Mosquitoes better watch out, Greenwood has them in its sights.
As part of this year’s goals for Bee City USA, city horticulturalist and Greenwood Bee City Chairwoman Ann Barklow is focused on educating people about how to reduce mosquito populations. She outlined the upcoming months’ plans Wednesday at a meeting for Bee City USA supporters at the library.
Since becoming a Bee City affiliate in 2017, Greenwood’s horticultural staff and master gardener volunteers have done a lot to attract pollinators to the area. By keeping mosquito numbers down, Barklow said the city can reduce the need to spray pesticides, thereby protecting the butterflies, bees and other pollinators staff have worked so hard to attract.
Education is key in this year’s efforts, starting at the schools. Barklow said she’s got a wealth of educational materials aimed at children, and she’ll be getting volunteers into schools to help teach through lessons and hands-on activities.
“We are going to do four of the elementary schools, and we’re going to do a presentation for about an hour and a half,” she said. “We’ll teach them about mosquitoes, West Nile virus — so hopefully they’ll get a lot out of that.”
The group will be visiting Hodges, Merrywood, Springfield and Lakeview elementary schools May 18-21. Some of the educational materials Barklow had to share include collectible cards that help children identify different species of pollinators and plants, along with packs of insect repellent to teach about prevention, flyers and doorknob-hanging pamphlets.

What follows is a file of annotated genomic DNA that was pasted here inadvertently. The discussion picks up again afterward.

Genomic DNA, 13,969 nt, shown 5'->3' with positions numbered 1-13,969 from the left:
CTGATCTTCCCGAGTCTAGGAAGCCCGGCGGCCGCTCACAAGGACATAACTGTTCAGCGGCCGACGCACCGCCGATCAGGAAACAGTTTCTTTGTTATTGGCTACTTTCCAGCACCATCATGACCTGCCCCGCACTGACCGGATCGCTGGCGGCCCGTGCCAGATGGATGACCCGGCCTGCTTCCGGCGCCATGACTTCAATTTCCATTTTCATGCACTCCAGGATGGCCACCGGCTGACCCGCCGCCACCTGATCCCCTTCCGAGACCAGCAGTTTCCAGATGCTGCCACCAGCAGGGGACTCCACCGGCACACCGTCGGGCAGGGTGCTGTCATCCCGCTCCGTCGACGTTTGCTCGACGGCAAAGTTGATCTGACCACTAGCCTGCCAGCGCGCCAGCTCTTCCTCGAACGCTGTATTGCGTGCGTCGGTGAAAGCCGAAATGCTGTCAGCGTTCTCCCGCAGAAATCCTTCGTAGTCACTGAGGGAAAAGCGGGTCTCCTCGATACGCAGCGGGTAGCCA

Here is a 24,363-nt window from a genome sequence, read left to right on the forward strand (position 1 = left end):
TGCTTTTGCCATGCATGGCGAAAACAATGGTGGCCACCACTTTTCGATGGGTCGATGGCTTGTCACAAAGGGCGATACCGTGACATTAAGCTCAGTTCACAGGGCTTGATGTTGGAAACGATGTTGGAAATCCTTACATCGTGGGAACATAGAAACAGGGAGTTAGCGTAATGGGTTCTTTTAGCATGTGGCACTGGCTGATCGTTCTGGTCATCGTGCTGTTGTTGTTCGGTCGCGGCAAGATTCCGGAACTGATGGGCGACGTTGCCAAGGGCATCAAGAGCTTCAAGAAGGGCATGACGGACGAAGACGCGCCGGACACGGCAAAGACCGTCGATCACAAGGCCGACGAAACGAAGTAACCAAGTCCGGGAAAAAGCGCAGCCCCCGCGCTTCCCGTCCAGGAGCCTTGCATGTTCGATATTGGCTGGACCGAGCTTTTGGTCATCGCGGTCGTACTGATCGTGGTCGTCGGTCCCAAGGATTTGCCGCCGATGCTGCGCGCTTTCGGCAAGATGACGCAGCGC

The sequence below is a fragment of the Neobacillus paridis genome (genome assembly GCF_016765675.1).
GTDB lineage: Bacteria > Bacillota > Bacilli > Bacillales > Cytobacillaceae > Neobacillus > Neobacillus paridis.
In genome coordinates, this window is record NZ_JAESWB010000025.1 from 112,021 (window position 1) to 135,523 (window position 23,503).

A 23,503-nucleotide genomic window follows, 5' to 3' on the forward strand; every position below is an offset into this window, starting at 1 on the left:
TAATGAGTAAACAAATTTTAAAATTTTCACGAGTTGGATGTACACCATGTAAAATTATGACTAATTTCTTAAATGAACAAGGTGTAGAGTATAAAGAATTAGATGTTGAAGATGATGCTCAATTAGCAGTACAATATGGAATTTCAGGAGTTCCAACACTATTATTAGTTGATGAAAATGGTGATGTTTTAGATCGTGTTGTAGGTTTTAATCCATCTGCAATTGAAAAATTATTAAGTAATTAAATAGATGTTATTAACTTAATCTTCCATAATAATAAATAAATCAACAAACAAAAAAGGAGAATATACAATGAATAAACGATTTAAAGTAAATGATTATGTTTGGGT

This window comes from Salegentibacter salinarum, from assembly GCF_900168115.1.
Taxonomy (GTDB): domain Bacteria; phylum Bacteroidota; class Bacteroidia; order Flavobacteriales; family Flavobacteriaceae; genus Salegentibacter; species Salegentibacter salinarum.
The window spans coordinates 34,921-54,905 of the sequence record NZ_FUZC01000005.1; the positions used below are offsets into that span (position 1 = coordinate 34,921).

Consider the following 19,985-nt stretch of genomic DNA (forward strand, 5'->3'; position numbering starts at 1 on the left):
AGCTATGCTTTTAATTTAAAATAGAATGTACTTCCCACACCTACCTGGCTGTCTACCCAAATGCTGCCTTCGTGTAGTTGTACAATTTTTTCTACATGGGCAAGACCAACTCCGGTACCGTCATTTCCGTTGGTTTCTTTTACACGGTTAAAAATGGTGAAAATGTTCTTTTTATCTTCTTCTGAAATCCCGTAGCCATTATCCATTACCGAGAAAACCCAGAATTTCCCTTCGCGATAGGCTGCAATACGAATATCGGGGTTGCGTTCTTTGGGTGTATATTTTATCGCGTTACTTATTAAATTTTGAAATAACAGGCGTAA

She also showed off plastic incubators that can hold mosquito larvae so that children can learn about the life cycle of the insect, but that keep the adult mosquitoes trapped so they don’t fly off and become a pest.
Through 2019, the Bee City crews worked hard to educate the public about pollinators and bring focus to the city’s seven pollinator gardens and two Monarch butterfly waystations. Barklow said she was most proud of the return of those butterflies to Greenwood.
“Before, you could count the Monarch butterflies in Greenwood on one hand, but last year we counted about 200,” she said. “And that was just at one garden, which means we really probably had 400 or 500.”
With Milkweed growing throughout the city, she said the gardens provided plenty of food for the Monarch caterpillars, but she was dismayed when a case of West Nile virus in the area triggered a state-recommended pesticide spraying that put some pollinators at risk. That’s what spurred her on to campaign for mosquito education and focusing on disrupting the pests’ reproductive cycle, rather than resorting to chemical solutions.
She said she’s also been given the green light to look into what the city uses for pest prevention and see what’s necessary and where alternatives might be used that are less harmful to pollinators.
“That’s the only area in our Bee City USA status that we haven’t really gone deeper on,” she said. “We’ve done really good on our landscaping, though.”
Wednesday’s meeting saw a few newcomers to the Bee City Greenwood scene. Claire Harmon said she became interested in the group as she’s recently moved back to Greenwood and is looking to grow her own pollinator garden. Her pollinator mentor and friend, Liz Tapp, joined her at the library.
“Pollinators are so vitally important to the survival of the ecosystem and the survival of growers,” Tapp said, “and they’re at risk for pesticides.”